As I got older, boredom continued to be a helpful force, acting as an early warning for unhappiness. At work it showed me I needed a new job, and it was boredom in the bedroom that told me I wasn’t happy in my relationship. The problem is, these days we’re so stimulated by tech and a working culture that never lets us switch off, that it’s near-impossible to sit with the boredom long enough to hear what it’s telling us. How do you relax? Maybe, like me, you like a hot bath: candles, bubbles and a laptop propped on a closed loo seat, watching guilty-pleasure shows. But no matter how daft the show, it’s still entertainment and stimulation. Even in our most relaxed moments, our minds are buzzing away.

I won’t pretend that I’m always comfortable being bored. I still feel the pang of guilt when I find boredom creeping in, as though I’ve done something wrong by momentarily not being productive. But I’m learning not to reach for my phone, and to let my mind wander and hear my thoughts instead. It’s why I’ve come to love and appreciate boredom. I now see it as a natural precursor to change; difficult in the moment, but actually really important. Kind of like a friend making a much-needed intervention, telling you the uncomfortable truths you needed to hear. If we’d only listen.’

rudeness, assertiveness, Rebecca Reid journalist, rude

The power of… rudeness

Rebecca Reid, 30, is a journalist and author who found that being rude (aka assertive!) was the key to finally putting herself first

‘I discovered the power of being rude while I was participating in a TV debate. The man I was sharing the slot with wouldn’t let me get a word in edgeways. So I put my finger to my lips and shushed him, until he let me speak. It became a very brief national news story. I got shushed wherever I went. People even dubbed me “Rebecca Rude”. Initially, I was mortified. I’ve always prided myself on having nice manners. But as I saw myself being described as rude over and over again, I realised my phobia of being rude might actually be the root of many of my problems. I’ve spent my whole life saying yes when I mean no, putting other people’s wants ahead of mine, and never getting the last biscuit. So, I decided to embrace the power of positive rudeness. Not the kind of rude where you tell someone their dress is too tight or their cooking is rubbish, but the kind that’s often called assertiveness when it comes from a man.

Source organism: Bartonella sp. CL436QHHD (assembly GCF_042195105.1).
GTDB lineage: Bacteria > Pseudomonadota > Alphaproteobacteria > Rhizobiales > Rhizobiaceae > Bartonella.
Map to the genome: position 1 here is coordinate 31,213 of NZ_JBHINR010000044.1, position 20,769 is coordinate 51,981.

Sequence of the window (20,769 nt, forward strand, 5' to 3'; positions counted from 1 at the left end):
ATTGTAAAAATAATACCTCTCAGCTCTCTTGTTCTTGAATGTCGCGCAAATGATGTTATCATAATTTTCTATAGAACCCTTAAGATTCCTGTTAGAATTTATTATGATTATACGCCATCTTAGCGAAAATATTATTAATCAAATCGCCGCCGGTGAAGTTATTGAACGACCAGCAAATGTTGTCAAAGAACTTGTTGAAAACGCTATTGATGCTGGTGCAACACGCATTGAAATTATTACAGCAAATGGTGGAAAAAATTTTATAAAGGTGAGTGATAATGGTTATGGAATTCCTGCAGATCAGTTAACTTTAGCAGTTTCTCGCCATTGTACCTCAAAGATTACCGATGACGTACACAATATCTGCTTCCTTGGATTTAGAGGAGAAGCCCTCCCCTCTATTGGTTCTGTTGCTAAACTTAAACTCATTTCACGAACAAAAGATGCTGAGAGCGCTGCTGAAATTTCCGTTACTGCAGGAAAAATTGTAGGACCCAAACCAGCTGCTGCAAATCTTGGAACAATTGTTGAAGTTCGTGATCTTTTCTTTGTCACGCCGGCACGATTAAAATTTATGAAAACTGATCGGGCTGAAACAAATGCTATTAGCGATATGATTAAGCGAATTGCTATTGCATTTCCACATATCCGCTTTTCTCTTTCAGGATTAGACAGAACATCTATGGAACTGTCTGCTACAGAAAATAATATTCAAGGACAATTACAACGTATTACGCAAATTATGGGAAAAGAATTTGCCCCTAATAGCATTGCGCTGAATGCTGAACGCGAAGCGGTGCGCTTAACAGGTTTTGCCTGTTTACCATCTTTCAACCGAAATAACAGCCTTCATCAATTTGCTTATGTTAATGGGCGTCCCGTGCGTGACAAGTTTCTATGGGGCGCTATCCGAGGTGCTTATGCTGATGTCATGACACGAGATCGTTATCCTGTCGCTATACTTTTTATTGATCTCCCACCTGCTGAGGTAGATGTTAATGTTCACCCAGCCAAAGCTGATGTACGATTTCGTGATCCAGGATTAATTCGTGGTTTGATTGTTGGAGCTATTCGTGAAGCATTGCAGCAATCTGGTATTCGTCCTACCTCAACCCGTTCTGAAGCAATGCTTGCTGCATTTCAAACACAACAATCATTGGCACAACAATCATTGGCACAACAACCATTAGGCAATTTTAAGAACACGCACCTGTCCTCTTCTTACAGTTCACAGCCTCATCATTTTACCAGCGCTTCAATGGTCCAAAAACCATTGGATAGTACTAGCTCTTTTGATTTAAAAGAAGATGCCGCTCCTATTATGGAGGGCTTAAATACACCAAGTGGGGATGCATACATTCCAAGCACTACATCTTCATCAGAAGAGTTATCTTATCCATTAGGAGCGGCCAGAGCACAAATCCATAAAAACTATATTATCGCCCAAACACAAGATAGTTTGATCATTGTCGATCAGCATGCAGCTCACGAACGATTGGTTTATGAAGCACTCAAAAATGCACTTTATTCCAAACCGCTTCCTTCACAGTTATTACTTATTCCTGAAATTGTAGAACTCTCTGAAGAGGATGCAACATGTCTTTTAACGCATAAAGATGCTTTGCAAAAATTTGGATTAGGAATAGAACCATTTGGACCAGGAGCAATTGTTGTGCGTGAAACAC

I’m definitely not the only woman who has struggled with being “rude”. A survey I created while writing my book, The Power Of Rude, found that 88% of women have regularly changed their behaviour to avoid being seen that way. So I put myself through a “rude boot camp” and began keeping note of what I did (and didn’t do) because I was afraid of what people would think. The list was two sides of A4. I’d let people talk over me in meetings, said yes to plans I didn’t want to keep, eaten some really bad homemade cookies, and agreed to let a friend bring her awful boyfriend to a girls’ night. In isolation, none of these things is a big deal, but they add up to a life where you put yourself last. Next, I challenged myself to do one ‘rude’ thing every day, and took the best position in the room during a fitness class. I said I wanted pizza when my husband wanted curry. I told people I hadn’t finished talking when I was interrupted in work meetings, and I asked a friend to replace a top she’d borrowed and ruined. Before I knew it, I was turning down an expensive hen-do and asking for a pay rise.

These days, while I still struggle with my rude-phobia and often catch myself leaning towards people-pleasing politeness, ditching my fear of rudeness has enriched me. I have more disposable income, more control over my time, more respect from the people I work with, and a more transparent relationship with my friends and family. A pretty impressive result, if I do say so myself.’